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Should Passwords Expire?

It’s widely regarded that passwords should be changed regularly. The Australian government declared last week the “National Cyber Security Awareness Week” [1] and has published a list of tips for online security which includes “Get a stronger password and change it at least twice a year“.

Can a Password be Semi-Public?

Generally I think of […]

Defense in Depth and Sudo

My blog post about logging in as root and whether sudo provides any benefit [1] got some interest on Redit. In the Reddit comments on my post [2] there are a lot of strange things. One interesting comment was to suggest that logging in as non-root provided “defense in depth”.

The NSA is credited with […]

Logging Shell Commands

In response to my previous post about logging in directly as root [1] it was suggested that using sudo is the only way to log the commands that are entered as root. One reason for doing this is if you don’t trust the people who are granted root access and you want to log all […]

Securely Killing Processes

Joey Hess wrote on Debian-devel about the problem of init scripts not doing adequate checks before using the data from a PID file under /var/run to determine which process to kill [1]. Unfortunately that still doesn’t quite solve the problem, there is still the issue of a race condition causing a process to die while […]

Can SE Linux Implement Traditional Unix Users and Groups?

I was asked by email whether SE Linux could implement traditional Unix users and groups.

The Strictly Literal Answer to that Question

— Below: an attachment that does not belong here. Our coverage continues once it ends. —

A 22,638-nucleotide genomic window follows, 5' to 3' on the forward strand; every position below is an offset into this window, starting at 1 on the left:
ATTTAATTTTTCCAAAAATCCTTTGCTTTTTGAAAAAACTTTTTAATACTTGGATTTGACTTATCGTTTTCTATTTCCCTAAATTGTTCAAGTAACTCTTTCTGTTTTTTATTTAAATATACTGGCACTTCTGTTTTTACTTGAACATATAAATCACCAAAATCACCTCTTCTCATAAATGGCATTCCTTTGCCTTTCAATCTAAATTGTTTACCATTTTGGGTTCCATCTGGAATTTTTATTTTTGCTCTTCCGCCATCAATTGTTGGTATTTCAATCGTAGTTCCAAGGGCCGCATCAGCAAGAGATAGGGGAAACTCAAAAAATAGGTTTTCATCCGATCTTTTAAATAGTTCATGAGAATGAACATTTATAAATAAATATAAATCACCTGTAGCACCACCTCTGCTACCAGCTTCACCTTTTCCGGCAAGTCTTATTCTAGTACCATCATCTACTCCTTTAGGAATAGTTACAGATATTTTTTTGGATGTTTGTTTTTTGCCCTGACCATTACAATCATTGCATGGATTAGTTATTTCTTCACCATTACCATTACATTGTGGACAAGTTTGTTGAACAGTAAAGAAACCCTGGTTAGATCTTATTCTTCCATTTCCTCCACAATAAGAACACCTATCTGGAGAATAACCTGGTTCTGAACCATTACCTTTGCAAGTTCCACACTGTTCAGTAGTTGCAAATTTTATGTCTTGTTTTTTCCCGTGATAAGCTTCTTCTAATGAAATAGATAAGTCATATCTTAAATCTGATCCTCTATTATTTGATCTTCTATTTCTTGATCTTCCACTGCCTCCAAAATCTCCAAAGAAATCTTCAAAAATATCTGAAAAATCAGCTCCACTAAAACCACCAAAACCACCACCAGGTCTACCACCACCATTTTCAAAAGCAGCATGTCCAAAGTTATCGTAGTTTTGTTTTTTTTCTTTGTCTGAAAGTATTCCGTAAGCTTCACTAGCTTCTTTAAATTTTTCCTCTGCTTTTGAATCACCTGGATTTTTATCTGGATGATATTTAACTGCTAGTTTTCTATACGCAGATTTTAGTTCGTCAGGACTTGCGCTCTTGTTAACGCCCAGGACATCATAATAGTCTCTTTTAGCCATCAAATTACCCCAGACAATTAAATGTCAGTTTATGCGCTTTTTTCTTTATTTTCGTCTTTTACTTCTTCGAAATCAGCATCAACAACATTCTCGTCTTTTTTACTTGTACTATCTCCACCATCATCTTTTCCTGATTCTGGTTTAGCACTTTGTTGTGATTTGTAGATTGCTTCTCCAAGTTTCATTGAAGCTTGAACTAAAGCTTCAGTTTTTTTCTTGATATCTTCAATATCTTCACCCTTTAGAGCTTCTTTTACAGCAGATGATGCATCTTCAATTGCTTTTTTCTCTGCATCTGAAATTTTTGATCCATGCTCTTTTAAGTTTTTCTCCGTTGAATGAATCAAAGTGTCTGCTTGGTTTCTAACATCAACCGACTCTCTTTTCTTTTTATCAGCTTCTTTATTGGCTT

The core of the SE Linux access control is the domain-type model where every process has a domain and every object that a process can access (including other processes) has a type. Domains […]

Logging in as Root

Martin Meredith wrote a blog post about logging in as root and the people who so strongly advocate against it [1]. The question is whether you should ssh directly to the root account on a remote server or whether you should ssh to a non-root account and use sudo or su to gain administrative privileges.

[…]

UBAC and SE Linux in Debian

A recent development in SE Linux policy is the concept of UBAC (User Based Access Control) which prevents SE Linux users (identitied) from accessing each other’s files.

SE Linux user identities may map 1:1 to Unix users (as was required in the early versions of SE Linux), you might have unique identities for special users […]

Google Chrome and SE Linux

[107108.433300] chrome[12262]: segfault at bbadbeef ip 0000000000fbea18 sp 00007fffcf348100 error 6 in chrome[400000+27ad000]

When I first tried running the Google Chrome web browser [1] on SE Linux it recursively displayed the error message in the above picture, it first displayed the error and then displayed another error while trying to display a web page […]

systemd – a Replacement for init etc

The systemd projecct is an interesting concept for replacing init and related code [1]. There have been a few attempts to replace the old init system, upstart is getting some market share in Linux distributions and Solaris has made some interesting changes too.

But systemd is more radical and offers more benefits. While it’s nice […]

Upgrading a SE Linux system to Debian/Testing (Squeeze)

Upgrade Requirements

Debian/Squeeze (the next release of Debian) will be released some time later this year. Many people are already upgrading test servers, and development systems and workstations that are used to develop code that will be deployed next year. Also there are some significant new features in Squeeze that compel some people to upgrade […]